How can enterprises prepare better to deal with Zero-Day Attacks and Advanced Persistent Threats?
The traditional process of identifying a threat and then developing a counter defense, or even attempting to anticipate and neutralize new attack strategies, are becoming obsolete. The best approach is to engineer as much risk as possible out of your current network by moving from implicit trust to a zero trust model. This includes implementing multi-factor authentication, deploying network access control, and adopting automated, intent-based segmentation and micro segmentation.
This begins by integrating traditionally isolated security devices into a single, integrated architecture. Tools that can actively correlate threat intelligence and respond as a single, integrated system are much more effective at combating even the most advanced threats.
Getting out of the trap of security 'brinksmanship' requires organizations to rethink their security strategies. Instead, organizations need to target the economic motivations of cyber criminals by anticipating their attacks and thereby forcing them back to the drawing board.
What impact will artificial intelligence and automated threat intelligence have on cybersecurity initiatives in the coming times?
The implications of powerful and automated attacks may feel overwhelming, but organizations are not helpless. Automation is available to both sides, and organizations can use automation and AI to anticipate and mitigate these advanced threats. As the number of evasive techniques multiply and the time windows for prevention, detection, and remediation continue to shrink, an automated response is essential. AI-powered communications and collaboration will enable the discovery of even the most advanced threats, dynamically deliver a proactive response to suspicious behavior, and even begin to anticipate attacks.
Automated actionable threat intelligence shared at speed and scale shrinks the necessary windows of detection, is able to trace and intervene against attack workflows that move between network ecosystems, and provides the automated remediation required for today’s multi-vector exploits.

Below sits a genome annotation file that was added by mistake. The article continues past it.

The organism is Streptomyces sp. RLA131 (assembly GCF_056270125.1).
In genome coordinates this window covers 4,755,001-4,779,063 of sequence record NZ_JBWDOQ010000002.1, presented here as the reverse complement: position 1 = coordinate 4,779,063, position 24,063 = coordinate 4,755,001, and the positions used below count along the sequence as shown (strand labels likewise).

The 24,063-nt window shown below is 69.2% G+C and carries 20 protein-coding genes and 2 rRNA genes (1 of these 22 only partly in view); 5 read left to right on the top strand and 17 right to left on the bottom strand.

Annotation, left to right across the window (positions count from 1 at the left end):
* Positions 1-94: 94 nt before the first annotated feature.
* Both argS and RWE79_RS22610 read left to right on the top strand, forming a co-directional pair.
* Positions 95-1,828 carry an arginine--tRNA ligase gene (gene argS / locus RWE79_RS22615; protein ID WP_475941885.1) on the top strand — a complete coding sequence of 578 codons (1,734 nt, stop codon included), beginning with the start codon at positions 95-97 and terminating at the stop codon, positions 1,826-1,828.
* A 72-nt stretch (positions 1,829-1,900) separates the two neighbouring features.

What is your advice to CSOs and other top level security management professionals?
In today’s meshed and increasingly perimeter-less networks, security teams need to identify everything connected to their ecosystem—including their state and configuration, validate requests for access, and monitor and encrypt all traffic. This requires security professionals to consider security solutions more in light of their ability to participate as an integral part of an integrated security strategy those solutions that not only share and correlate threat intelligence, but those that can also actively participate in any coordinated response to detected threats.
Organizations looking for a consistent security strategy need to insist on open standards. Security solutions that support open standards need to include the ability to collect data from security sensors, as well as directly from the network environment.
Security devices, regardless of vendors, also need to be able to share and correlate threat intelligence between third-party solutions and distribute it across all enforcement to effect a coordinated response based on policy. At the same time, cloud and other network providers need to implement open standards to make integration requirements more consistent across their environments to enable security tools to function more consistently between those platforms.